When the Spaniards "discovered" Yucatan, they thought it was an island. Although they later realized that it was part of the vast country that Cortes had conquered, they were not very wrong to think of it as an isle, considering the zealous and independent spirit that has characterized its inhabitants then and now. Although it has been part of Mexico for 170 years, it was encouraged by the example of Texas, compelling the peninsula to twice proclaim its independence and create the short-lived Republic of Yucatan. Many presidents in Mexico had to repress the great peninsula that, despite its longing for independence, had a vibrant foreign trade with the world capitals and a privileged geographical location, even as it lacked the abundance of resources that Texas and California possessed.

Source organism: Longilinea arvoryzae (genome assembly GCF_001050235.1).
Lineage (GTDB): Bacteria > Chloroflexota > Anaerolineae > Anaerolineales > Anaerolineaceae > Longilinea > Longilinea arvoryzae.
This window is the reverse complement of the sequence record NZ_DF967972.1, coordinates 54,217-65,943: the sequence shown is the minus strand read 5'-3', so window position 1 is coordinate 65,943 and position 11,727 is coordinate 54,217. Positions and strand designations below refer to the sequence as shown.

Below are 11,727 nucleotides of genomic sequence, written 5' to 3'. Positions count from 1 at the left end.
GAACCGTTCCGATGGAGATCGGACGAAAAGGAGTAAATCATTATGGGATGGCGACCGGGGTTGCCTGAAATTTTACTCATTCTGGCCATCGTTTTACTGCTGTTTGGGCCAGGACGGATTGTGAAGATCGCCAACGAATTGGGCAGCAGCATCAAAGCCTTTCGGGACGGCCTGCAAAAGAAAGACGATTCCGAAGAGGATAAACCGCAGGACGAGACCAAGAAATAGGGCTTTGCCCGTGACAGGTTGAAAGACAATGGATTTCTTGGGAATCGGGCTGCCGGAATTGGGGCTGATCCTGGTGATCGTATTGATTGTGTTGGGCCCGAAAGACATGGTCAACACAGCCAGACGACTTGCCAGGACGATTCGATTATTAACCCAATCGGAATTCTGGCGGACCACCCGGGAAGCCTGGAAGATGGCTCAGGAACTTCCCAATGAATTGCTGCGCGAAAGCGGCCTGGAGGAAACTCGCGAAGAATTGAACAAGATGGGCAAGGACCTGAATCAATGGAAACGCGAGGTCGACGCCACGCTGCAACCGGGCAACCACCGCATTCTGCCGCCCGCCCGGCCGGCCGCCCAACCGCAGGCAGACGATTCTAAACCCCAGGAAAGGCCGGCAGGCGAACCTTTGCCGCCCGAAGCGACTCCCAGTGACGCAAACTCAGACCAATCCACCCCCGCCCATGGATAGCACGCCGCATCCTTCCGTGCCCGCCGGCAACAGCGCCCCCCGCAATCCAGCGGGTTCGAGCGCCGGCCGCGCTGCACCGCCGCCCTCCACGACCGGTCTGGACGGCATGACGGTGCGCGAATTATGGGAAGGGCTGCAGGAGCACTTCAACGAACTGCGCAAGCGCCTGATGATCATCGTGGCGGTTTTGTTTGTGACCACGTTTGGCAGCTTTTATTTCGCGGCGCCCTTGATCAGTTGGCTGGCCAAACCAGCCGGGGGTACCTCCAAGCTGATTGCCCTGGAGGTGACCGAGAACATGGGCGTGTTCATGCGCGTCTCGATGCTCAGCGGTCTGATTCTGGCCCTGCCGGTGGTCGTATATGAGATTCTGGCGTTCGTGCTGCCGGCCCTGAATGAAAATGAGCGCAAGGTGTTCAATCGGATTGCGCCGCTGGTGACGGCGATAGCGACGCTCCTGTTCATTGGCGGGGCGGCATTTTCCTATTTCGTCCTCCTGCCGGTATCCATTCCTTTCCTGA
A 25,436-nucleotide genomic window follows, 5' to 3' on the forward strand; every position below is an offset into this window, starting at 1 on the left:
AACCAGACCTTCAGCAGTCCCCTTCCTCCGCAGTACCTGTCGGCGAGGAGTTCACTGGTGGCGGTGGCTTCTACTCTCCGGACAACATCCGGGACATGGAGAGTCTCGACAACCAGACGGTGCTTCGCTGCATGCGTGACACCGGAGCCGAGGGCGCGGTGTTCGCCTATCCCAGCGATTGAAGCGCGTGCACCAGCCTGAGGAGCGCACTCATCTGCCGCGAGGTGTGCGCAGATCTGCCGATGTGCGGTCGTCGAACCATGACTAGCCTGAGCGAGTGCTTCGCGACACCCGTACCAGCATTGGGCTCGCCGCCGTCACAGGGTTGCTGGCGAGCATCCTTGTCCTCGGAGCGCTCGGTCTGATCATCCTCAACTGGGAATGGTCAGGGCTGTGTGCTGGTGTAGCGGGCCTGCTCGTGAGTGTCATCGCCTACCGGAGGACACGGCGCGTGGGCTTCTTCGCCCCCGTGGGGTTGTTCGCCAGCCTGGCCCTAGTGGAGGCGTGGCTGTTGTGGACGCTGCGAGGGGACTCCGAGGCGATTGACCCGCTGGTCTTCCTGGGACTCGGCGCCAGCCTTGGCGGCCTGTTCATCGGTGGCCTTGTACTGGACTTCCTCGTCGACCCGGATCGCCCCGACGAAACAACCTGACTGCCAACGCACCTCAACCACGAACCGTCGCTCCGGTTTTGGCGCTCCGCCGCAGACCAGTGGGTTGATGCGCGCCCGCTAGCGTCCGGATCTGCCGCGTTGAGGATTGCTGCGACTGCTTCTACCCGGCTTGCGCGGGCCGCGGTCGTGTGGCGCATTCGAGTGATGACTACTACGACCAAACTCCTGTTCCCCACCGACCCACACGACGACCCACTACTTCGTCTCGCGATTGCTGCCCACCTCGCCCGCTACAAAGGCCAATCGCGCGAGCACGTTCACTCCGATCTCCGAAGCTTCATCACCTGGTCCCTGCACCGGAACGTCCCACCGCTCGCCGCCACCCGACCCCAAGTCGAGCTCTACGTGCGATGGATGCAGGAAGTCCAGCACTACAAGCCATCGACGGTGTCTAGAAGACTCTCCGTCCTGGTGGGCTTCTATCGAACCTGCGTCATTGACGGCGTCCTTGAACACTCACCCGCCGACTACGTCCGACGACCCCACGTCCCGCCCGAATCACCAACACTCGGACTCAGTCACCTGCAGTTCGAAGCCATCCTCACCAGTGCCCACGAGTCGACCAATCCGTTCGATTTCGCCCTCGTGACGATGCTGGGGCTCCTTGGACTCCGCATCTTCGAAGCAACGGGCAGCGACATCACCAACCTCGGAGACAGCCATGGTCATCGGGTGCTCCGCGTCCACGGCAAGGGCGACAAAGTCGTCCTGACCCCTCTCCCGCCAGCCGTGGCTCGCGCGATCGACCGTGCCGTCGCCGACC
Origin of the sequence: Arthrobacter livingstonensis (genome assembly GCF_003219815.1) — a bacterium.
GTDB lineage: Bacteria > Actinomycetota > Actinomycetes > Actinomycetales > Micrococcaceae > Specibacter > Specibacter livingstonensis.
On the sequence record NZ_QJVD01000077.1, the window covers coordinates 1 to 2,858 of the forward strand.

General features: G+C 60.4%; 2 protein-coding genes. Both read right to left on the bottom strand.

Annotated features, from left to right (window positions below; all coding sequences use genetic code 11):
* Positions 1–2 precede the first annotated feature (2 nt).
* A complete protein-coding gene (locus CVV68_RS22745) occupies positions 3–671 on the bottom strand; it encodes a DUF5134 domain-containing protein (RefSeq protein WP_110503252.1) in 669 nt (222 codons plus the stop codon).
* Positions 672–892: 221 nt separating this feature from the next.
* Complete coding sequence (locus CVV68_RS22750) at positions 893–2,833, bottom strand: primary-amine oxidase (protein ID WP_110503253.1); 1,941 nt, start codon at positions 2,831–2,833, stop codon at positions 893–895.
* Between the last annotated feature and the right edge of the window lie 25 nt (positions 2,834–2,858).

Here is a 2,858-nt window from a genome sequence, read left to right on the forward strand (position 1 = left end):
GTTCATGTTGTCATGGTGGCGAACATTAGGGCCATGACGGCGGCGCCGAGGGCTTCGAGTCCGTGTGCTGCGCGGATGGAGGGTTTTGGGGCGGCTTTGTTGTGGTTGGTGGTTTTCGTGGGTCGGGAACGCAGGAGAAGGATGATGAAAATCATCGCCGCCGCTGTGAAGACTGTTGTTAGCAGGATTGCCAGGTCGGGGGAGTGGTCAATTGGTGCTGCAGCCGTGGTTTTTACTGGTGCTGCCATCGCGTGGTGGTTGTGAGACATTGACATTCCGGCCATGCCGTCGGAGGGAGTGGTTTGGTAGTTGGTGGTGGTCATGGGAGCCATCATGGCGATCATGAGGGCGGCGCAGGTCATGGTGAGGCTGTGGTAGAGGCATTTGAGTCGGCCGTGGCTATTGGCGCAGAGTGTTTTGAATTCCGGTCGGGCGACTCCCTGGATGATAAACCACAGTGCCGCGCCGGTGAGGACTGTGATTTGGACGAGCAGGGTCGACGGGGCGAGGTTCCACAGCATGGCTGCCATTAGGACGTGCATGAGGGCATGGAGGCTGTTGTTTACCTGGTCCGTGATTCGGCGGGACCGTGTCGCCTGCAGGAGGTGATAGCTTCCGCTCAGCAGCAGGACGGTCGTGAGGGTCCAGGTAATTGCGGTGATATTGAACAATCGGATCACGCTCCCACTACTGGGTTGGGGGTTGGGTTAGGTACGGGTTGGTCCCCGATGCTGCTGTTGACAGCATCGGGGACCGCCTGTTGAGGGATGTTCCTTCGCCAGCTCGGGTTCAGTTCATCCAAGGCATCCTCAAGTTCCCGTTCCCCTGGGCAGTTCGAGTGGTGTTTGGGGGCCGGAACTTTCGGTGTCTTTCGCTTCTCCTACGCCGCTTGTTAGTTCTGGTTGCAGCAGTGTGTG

As that suggests, Yucatan was not a wasteland when the first shipwrecked, battered Spaniards arrived on its shores. In fact, they found the descendants of an ancient civilization who refused to be conquered and who, when they finally succumbed to the steel and germs of the Europeans, refused to assimilate and instead disappeared into the jungle. By the mid-19th century, virtually all the native peoples of America had been defeated or were fleeing in small bands from canyon to canyon, only for the Maya to lead the last great, indigenous rebellion in the Yucatan, attempting to shake off the white domain initiated through the conquest of Spain. The so-called "Caste War" was a total war, much larger than the skirmishes with the Native Americans in the United States around the same time. While the Apaches and Comanches were barely bands of men attacking towns and ranches, wandering homeless, the Mayan rebellion was nothing less than a war of annihilation in an attempt to take back their former nation.